Underhill and Hayton: Law of Trusts and Trustees

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Commentary

Over five years have elapsed since the 18th edition and there has been significant re-writing of parts of Articles to take account of over two hundred cases in England and other significant trust jurisdictions, and to cover the Trusts (Capital and Income) Act 2013, the Presumption of Death Act 2013, and the Inheritance and Trustees' Powers Act 2014.

PUBLISHER’S NOTE
This online version of Underhill and Hayton has been consolidated to include the updating material from the 1st Supplement to the 19th edition which published in November 2017.

In particular, the 19th edition includes:

* Division One - revisions to take account of recent literature dealing with the nature of beneficiaries' rights and of fiduciary obligations and the position of a protector. It also compares trusts with foundations now that some common law jurisdictions have legislated for foundations as an alternative to trusts.
* Division Two - revisions to clarify the law further in relation to sham trusts, the parameters for Quistclose trusts, the formalities required by s 53 of the Law of Property Act 1925 and the setting aside or rectifying settlor's settlements in the light of Futter v Futter [2013] UKSC 26.
* Division Three - significant developments on resulting trusts of company property and on illegality that may be relevant in resulting trust claims; constructive trusts of family homes; how bribes and secret commissions are to be held on constructive trust; and vendor-purchaser constructive trusts.
* Division Four - new material on the Trusts (Capital and Income) Act 2013 and demergers; on Family Court orders for disclosure of interests under trusts; on setting aside the exercise of powers for mistake or by reason of the fact that the power would not have been exercised as it was by the trustee but for overlooking a relevant consideration in breach of trust; and on the extent to which the court can treat a power as having been validly exercised even in the absence of any conscious consideration of the power.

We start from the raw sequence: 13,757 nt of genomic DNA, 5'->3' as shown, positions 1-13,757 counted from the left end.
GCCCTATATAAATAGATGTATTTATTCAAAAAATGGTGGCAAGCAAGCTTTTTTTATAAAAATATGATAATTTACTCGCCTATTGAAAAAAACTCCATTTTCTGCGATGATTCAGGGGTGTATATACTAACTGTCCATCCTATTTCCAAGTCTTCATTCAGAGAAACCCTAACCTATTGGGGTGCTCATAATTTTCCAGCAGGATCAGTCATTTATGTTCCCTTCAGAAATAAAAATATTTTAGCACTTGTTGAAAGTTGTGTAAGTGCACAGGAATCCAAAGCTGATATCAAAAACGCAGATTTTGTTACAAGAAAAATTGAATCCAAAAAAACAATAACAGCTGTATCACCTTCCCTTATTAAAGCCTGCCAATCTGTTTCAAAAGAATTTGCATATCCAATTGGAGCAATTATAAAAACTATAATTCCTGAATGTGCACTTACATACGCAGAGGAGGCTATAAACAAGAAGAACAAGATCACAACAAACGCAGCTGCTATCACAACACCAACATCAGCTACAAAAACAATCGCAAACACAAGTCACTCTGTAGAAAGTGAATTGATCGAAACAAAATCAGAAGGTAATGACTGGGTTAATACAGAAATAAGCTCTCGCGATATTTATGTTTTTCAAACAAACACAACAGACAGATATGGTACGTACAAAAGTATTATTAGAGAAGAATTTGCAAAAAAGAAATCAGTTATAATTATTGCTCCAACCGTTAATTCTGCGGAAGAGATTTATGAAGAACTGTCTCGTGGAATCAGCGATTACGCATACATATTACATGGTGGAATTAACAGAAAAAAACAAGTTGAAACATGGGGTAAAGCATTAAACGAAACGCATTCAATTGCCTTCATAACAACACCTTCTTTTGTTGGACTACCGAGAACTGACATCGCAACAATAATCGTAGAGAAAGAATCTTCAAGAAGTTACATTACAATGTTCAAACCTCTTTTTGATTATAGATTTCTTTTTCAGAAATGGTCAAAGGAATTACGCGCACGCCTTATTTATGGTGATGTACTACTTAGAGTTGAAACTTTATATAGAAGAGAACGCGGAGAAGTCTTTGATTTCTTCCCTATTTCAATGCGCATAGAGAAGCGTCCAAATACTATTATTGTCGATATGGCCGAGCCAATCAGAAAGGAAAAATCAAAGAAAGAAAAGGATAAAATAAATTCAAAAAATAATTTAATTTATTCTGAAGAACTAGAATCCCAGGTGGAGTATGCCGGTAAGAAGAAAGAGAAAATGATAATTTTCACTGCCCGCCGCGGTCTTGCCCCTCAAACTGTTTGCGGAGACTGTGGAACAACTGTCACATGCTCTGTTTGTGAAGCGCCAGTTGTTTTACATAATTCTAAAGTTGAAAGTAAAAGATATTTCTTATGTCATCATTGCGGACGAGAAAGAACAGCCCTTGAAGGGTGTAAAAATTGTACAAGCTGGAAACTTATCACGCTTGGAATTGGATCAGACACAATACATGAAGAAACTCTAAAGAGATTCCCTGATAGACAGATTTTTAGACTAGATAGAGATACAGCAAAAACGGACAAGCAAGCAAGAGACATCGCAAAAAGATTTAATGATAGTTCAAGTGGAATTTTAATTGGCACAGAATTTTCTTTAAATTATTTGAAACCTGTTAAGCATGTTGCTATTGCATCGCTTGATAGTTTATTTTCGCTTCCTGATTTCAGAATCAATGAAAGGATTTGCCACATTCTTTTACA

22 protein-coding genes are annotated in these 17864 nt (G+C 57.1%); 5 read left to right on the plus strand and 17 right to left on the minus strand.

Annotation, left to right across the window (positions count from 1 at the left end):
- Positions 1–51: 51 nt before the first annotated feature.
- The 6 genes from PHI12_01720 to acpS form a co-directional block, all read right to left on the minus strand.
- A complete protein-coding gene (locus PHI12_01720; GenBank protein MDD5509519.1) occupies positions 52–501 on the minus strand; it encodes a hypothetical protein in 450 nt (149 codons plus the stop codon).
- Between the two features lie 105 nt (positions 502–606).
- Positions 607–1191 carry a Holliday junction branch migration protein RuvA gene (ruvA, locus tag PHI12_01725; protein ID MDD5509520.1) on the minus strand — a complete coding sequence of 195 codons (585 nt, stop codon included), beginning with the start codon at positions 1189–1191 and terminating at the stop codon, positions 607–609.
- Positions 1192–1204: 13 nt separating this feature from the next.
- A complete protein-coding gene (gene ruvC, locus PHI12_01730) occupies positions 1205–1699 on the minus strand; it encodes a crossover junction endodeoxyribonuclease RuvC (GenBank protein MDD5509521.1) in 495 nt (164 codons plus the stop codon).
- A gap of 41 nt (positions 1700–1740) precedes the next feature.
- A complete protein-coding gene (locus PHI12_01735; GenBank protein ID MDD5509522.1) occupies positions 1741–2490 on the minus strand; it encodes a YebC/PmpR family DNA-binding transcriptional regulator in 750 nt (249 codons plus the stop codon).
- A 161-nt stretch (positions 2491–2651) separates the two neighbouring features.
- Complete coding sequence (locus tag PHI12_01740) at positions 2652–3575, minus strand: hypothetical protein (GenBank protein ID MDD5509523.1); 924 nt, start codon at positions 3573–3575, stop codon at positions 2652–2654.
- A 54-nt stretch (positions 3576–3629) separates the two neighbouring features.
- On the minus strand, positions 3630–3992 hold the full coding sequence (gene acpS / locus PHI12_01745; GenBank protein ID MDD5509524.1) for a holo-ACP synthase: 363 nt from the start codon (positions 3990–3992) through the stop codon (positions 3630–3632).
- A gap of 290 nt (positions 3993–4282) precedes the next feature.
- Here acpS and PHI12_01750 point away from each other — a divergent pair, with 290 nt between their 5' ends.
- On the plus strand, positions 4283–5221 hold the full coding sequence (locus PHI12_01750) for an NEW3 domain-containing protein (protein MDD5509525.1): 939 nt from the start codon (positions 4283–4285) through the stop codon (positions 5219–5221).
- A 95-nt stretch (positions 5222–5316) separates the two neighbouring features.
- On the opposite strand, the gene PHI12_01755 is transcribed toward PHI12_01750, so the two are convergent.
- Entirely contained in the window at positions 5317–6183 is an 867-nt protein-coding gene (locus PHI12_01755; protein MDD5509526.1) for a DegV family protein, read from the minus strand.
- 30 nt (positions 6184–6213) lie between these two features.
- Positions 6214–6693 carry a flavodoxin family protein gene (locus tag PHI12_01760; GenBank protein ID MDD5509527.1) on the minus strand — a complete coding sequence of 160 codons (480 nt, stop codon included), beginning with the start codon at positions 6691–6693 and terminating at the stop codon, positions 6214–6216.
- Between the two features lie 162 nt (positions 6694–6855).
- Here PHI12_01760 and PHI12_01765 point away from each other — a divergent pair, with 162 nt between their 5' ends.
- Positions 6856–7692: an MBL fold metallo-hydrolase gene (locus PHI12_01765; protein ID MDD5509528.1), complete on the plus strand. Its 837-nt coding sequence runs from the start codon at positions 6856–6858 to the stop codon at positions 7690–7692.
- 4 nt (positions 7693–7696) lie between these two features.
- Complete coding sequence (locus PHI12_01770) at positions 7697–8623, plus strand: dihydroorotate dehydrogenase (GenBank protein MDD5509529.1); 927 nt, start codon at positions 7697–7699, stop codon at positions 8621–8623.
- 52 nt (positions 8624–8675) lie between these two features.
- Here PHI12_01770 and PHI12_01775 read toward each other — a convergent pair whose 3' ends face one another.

* Division Five - new material dealing with the impact of Supreme Court and Privy Council cases covering breach of trust claims for misapplication of trust funds; the ambit of the rules in the tracing process and the scope of 'notice' in establishing whether a purchaser is protected as a purchaser without notice; and limitation periods for constructive trustees.
* Division Six - developments as to choice of jurisdiction clauses and as to self-declared trusts, capacity to create a trust and Articles 4 and 15 of the Hague Trusts Convention as covered in Akers v Samba Financial Group [2014] EWCA Civ 1516; and the Recast Brussels Regulation No 1215/2012 (replacing Regulation No 44/2001) and the Succession Regulation No 650/2012.
* A new Division Seven - designed to help trust lawyers from a common law system when dealing with trust matters involving lawyers from civil law systems.

Contributors

Professor Charles Mitchell Professor of Law, University College London Author
The Honourable Mr Justice David Hayton Justice of the Caribbean Court of Justice, Bencher of Lincoln’s Inn and Fellow of King’s College London Author
Professor Paul Matthews Master of the High Court, Chancery Division; Recorder (Civil); HM Senior Coroner for the City of London; Visiting Professor, King’s College London Author